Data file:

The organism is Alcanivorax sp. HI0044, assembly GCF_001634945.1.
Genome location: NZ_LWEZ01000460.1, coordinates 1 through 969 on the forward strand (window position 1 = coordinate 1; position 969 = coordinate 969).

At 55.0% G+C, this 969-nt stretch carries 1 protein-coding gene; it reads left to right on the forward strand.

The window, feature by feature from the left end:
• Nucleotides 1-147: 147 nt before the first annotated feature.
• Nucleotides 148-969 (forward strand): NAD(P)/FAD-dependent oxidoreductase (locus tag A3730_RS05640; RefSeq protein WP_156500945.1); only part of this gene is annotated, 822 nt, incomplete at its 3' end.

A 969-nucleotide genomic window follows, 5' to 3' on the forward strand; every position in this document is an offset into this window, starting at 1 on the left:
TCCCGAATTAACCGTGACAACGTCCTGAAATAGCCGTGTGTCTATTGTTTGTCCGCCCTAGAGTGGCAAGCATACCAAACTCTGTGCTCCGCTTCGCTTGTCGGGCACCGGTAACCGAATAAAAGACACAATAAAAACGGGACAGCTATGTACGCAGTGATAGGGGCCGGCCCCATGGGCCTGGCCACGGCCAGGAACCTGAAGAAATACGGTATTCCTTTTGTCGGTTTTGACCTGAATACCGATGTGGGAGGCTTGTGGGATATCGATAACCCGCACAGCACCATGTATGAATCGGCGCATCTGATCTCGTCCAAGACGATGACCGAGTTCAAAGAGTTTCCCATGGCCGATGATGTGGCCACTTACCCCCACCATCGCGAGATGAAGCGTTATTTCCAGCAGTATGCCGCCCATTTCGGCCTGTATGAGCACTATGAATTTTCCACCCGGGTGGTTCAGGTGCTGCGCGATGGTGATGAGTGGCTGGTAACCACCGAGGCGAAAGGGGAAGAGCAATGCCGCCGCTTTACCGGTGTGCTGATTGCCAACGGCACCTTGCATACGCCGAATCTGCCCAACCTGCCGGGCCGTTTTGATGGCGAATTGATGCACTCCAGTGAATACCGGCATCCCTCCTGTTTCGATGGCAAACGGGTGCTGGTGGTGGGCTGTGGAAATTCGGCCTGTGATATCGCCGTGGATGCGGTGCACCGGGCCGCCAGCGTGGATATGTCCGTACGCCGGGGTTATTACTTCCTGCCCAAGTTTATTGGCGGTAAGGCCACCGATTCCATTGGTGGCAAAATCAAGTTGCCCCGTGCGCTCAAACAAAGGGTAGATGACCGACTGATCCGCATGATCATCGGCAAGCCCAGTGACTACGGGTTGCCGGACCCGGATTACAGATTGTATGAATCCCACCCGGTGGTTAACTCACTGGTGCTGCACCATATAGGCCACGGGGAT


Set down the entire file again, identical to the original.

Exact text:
The organism is Alcanivorax sp. HI0044, assembly GCF_001634945.1.
Genome location: NZ_LWEZ01000460.1, coordinates 1 through 969 on the forward strand (window position 1 = coordinate 1; position 969 = coordinate 969).

At 55.0% G+C, this 969-nt stretch carries 1 protein-coding gene; it reads left to right on the forward strand.

The window, feature by feature from the left end:
• Nucleotides 1-147: 147 nt before the first annotated feature.
• Nucleotides 148-969 (forward strand): NAD(P)/FAD-dependent oxidoreductase (locus tag A3730_RS05640; RefSeq protein WP_156500945.1); only part of this gene is annotated, 822 nt, incomplete at its 3' end.

A 969-nucleotide genomic window follows, 5' to 3' on the forward strand; every position in this document is an offset into this window, starting at 1 on the left:
TCCCGAATTAACCGTGACAACGTCCTGAAATAGCCGTGTGTCTATTGTTTGTCCGCCCTAGAGTGGCAAGCATACCAAACTCTGTGCTCCGCTTCGCTTGTCGGGCACCGGTAACCGAATAAAAGACACAATAAAAACGGGACAGCTATGTACGCAGTGATAGGGGCCGGCCCCATGGGCCTGGCCACGGCCAGGAACCTGAAGAAATACGGTATTCCTTTTGTCGGTTTTGACCTGAATACCGATGTGGGAGGCTTGTGGGATATCGATAACCCGCACAGCACCATGTATGAATCGGCGCATCTGATCTCGTCCAAGACGATGACCGAGTTCAAAGAGTTTCCCATGGCCGATGATGTGGCCACTTACCCCCACCATCGCGAGATGAAGCGTTATTTCCAGCAGTATGCCGCCCATTTCGGCCTGTATGAGCACTATGAATTTTCCACCCGGGTGGTTCAGGTGCTGCGCGATGGTGATGAGTGGCTGGTAACCACCGAGGCGAAAGGGGAAGAGCAATGCCGCCGCTTTACCGGTGTGCTGATTGCCAACGGCACCTTGCATACGCCGAATCTGCCCAACCTGCCGGGCCGTTTTGATGGCGAATTGATGCACTCCAGTGAATACCGGCATCCCTCCTGTTTCGATGGCAAACGGGTGCTGGTGGTGGGCTGTGGAAATTCGGCCTGTGATATCGCCGTGGATGCGGTGCACCGGGCCGCCAGCGTGGATATGTCCGTACGCCGGGGTTATTACTTCCTGCCCAAGTTTATTGGCGGTAAGGCCACCGATTCCATTGGTGGCAAAATCAAGTTGCCCCGTGCGCTCAAACAAAGGGTAGATGACCGACTGATCCGCATGATCATCGGCAAGCCCAGTGACTACGGGTTGCCGGACCCGGATTACAGATTGTATGAATCCCACCCGGTGGTTAACTCACTGGTGCTGCACCATATAGGCCACGGGGAT